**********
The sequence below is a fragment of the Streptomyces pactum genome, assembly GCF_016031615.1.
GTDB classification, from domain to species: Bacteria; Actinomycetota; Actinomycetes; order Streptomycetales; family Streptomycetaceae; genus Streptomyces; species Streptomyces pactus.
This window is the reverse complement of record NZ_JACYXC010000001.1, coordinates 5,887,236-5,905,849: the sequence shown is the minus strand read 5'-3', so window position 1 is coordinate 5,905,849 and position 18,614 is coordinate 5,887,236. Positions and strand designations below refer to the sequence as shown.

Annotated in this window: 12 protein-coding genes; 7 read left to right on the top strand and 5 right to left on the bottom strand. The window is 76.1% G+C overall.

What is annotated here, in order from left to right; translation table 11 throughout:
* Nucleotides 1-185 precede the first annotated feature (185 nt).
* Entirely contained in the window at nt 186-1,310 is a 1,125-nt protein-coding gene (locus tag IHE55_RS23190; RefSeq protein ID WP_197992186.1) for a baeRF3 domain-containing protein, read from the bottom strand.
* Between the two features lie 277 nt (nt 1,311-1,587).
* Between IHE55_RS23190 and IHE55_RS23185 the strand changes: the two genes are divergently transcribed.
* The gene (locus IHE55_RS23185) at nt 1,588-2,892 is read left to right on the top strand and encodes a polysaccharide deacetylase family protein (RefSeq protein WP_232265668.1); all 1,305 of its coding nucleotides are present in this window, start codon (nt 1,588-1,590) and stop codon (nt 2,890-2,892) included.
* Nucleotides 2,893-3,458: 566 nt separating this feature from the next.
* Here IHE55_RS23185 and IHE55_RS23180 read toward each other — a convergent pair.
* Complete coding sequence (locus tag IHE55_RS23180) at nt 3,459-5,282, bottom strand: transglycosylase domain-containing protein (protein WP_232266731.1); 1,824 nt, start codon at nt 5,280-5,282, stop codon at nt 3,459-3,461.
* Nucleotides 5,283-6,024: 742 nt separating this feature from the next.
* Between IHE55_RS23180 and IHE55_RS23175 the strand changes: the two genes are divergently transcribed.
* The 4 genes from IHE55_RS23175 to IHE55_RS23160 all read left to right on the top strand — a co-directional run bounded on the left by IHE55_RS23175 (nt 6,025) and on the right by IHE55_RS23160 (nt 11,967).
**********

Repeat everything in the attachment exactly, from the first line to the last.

The sequence below is a fragment of the Streptomyces pactum genome, assembly GCF_016031615.1.
GTDB classification, from domain to species: Bacteria; Actinomycetota; Actinomycetes; order Streptomycetales; family Streptomycetaceae; genus Streptomyces; species Streptomyces pactus.
This window is the reverse complement of record NZ_JACYXC010000001.1, coordinates 5,887,236-5,905,849: the sequence shown is the minus strand read 5'-3', so window position 1 is coordinate 5,905,849 and position 18,614 is coordinate 5,887,236. Positions and strand designations below refer to the sequence as shown.

Annotated in this window: 12 protein-coding genes; 7 read left to right on the top strand and 5 right to left on the bottom strand. The window is 76.1% G+C overall.

What is annotated here, in order from left to right; translation table 11 throughout:
* Nucleotides 1-185 precede the first annotated feature (185 nt).
* Entirely contained in the window at nt 186-1,310 is a 1,125-nt protein-coding gene (locus tag IHE55_RS23190; RefSeq protein ID WP_197992186.1) for a baeRF3 domain-containing protein, read from the bottom strand.
* Between the two features lie 277 nt (nt 1,311-1,587).
* Between IHE55_RS23190 and IHE55_RS23185 the strand changes: the two genes are divergently transcribed.
* The gene (locus IHE55_RS23185) at nt 1,588-2,892 is read left to right on the top strand and encodes a polysaccharide deacetylase family protein (RefSeq protein WP_232265668.1); all 1,305 of its coding nucleotides are present in this window, start codon (nt 1,588-1,590) and stop codon (nt 2,890-2,892) included.
* Nucleotides 2,893-3,458: 566 nt separating this feature from the next.
* Here IHE55_RS23185 and IHE55_RS23180 read toward each other — a convergent pair.
* Complete coding sequence (locus tag IHE55_RS23180) at nt 3,459-5,282, bottom strand: transglycosylase domain-containing protein (protein WP_232266731.1); 1,824 nt, start codon at nt 5,280-5,282, stop codon at nt 3,459-3,461.
* Nucleotides 5,283-6,024: 742 nt separating this feature from the next.
* Between IHE55_RS23180 and IHE55_RS23175 the strand changes: the two genes are divergently transcribed.
* The 4 genes from IHE55_RS23175 to IHE55_RS23160 all read left to right on the top strand — a co-directional run bounded on the left by IHE55_RS23175 (nt 6,025) and on the right by IHE55_RS23160 (nt 11,967).